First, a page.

According to two Penn State researchers in management, telecommuting is good both for workers and their employers. The two psychologists looked at 20 years of research on flexible work arrangements, covering 46 previous studies of telecommuting involving more than 12,000 employees. And they found that 'telecommuting is a win-win for employees and employers, resulting in higher morale and job satisfaction and lower employee stress and turnover.' One of the major factors in employee satisfaction is autonomy, and telecommuting brings that to individuals. This large meta-study also reveals that people who often work at home think their careers don't suffer from telecommuting. But read more...
The figure above summarizes the three themes which play a central role in the telecommuting experience. The first one deals with psychological control or perceived autonomy. The second one concerns the telecommutings effects on the work–family interface. And the third one deals with concerns about telecommuting's potential for relational impoverishment at work. (Credit: Penn State/American Psychological Association)
This study has been led by Ravi Gajendran, a doctoral student in the Department of Management and Organization of the Penn State Smeal College of Business, and David Harrison, Smeal Professor of Organizational Behavior and Human Resource Management. "'Our results show that telecommuting has an overall beneficial effect because the arrangement provides employees with more control over how they do their work,' said Gajendran. 'Autonomy is a major factor in worker satisfaction and this rings true in our analysis. We found that telecommuters reported more job satisfaction, less motivation to leave the company, less stress, improved work-family balance, and higher performance ratings by supervisors.'"
What is even more interesting, especially to a French guy like myself, is what the researchers gathered about work relationships from all these previous surveys. "Contrary to popular belief that face time at the office is essential for good work relationships, said Gajendran, telecommuters’ relationship with their managers and coworkers did not suffer from telecommuting with one exception. Employees who worked away from their offices for three or more days a week reported worsening of their relationships with coworkers. However, managers who oversaw telecommuters reported that the telecommuters’ performance was not negatively affected by working from home. And those who telecommuted reported that they did not believe their careers were likely to suffer from telecommuting."
This study has been published in the Journal of Applied Psychology, a publication of the American Psychological Association, under the name "The Good, the Bad, and the Unknown About Telecommuting: Meta-Analysis of Psychological Mediators and Individual Consequences" (Volume 92, Issue 6, Pages 1524–1541, November 2007). Here is a link to this study which is currently available online for free (PDF format, 18 pages, 153 KB). The above figure has been extracted from this document.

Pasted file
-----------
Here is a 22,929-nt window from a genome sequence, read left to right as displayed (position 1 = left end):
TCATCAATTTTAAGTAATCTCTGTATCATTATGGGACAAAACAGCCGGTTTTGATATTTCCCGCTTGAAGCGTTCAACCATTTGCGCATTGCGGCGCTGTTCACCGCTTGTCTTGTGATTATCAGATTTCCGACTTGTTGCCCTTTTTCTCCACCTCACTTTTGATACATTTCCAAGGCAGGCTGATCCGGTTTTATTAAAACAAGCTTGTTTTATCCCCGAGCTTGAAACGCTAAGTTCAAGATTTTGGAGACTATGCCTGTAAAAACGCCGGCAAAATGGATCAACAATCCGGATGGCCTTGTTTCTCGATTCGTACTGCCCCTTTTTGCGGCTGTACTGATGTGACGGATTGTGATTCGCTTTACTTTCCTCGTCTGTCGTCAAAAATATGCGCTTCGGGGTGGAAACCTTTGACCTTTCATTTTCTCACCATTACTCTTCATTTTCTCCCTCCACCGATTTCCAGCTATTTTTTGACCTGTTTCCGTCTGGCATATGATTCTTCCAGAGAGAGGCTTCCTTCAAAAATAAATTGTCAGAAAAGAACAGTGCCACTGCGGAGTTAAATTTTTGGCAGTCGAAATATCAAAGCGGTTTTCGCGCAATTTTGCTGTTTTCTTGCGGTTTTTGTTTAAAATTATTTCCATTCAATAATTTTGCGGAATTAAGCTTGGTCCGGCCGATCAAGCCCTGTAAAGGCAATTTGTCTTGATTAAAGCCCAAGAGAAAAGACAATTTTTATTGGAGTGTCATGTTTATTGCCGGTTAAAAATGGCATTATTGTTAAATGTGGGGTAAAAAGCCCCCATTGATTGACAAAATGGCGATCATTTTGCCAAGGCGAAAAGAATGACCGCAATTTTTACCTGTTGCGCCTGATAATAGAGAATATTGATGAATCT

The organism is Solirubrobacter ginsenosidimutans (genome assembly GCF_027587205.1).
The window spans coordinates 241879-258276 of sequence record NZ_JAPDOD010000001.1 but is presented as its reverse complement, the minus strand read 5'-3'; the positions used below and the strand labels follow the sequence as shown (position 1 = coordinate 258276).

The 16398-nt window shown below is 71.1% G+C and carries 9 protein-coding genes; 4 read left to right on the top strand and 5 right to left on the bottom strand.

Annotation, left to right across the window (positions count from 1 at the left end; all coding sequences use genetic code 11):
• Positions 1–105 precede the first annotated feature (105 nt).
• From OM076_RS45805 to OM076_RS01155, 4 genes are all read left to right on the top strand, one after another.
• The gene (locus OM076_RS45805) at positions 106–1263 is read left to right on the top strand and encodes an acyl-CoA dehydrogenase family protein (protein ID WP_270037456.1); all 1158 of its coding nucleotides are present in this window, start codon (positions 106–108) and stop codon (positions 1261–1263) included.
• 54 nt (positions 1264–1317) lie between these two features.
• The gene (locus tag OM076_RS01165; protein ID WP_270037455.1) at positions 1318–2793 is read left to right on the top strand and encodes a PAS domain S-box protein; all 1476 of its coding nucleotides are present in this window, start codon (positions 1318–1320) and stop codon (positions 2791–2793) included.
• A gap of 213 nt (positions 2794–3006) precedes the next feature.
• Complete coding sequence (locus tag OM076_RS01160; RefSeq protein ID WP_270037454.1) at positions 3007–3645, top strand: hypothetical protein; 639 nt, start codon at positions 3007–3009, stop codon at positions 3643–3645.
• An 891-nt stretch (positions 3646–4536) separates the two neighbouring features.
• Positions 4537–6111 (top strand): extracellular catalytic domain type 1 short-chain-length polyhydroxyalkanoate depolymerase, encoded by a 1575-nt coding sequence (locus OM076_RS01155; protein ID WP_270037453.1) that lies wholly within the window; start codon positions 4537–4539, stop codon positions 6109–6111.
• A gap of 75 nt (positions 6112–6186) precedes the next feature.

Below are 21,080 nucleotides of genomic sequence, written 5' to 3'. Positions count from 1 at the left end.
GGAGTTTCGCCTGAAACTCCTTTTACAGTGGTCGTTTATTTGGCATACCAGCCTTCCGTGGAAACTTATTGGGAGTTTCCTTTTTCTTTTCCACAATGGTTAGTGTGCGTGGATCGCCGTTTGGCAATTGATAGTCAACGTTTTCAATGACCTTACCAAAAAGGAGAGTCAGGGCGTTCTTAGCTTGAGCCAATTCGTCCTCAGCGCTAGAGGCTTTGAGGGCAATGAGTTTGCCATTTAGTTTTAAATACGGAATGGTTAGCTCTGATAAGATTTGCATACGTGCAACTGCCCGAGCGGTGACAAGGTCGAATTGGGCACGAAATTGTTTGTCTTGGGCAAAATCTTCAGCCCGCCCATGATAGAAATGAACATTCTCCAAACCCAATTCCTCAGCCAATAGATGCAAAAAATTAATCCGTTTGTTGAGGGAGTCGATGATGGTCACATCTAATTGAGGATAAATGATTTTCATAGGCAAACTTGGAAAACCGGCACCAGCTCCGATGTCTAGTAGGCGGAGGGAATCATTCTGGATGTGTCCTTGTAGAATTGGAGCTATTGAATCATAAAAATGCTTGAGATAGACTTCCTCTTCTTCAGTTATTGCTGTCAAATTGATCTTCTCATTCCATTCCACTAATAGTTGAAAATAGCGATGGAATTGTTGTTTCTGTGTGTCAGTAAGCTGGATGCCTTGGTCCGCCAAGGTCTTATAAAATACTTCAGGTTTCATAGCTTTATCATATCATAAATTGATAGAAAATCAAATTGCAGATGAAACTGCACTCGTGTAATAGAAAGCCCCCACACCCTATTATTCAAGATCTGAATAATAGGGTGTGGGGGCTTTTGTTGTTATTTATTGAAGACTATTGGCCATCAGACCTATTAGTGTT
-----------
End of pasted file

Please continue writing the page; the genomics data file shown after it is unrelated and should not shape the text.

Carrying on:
Here is an excerpt from the abstract. "Telecommuting had small but mainly beneficial effects on proximal outcomes, such as perceived autonomy and (lower) work-family conflict. Importantly, telecommuting had no generally detrimental effects on the quality of workplace relationships. Telecommuting also had beneficial effects on more distal outcomes, such as job satisfaction, performance, turnover intent, and role stress. These beneficial consequences appeared to be at least partially mediated by perceived autonomy."
And here is a quote from the conclusions of the study. "Contrary to expectations in both academic and practitioner literatures, telecommuting also has no straightforward, damaging effects on the quality of workplace relationships or perceived career prospects. However, there is a downside of higher intensity telecommuting in that it does seem to send coworker (but not supervisor) relationships in a harmful direction. Some of the complexities of these consequences have yet to be explored, but the evidence and theory reviewed here suggest that they can be managed effectively through informed human resources policies."
Sources: American Psychological Association press release, November 19, 2007; and various websites
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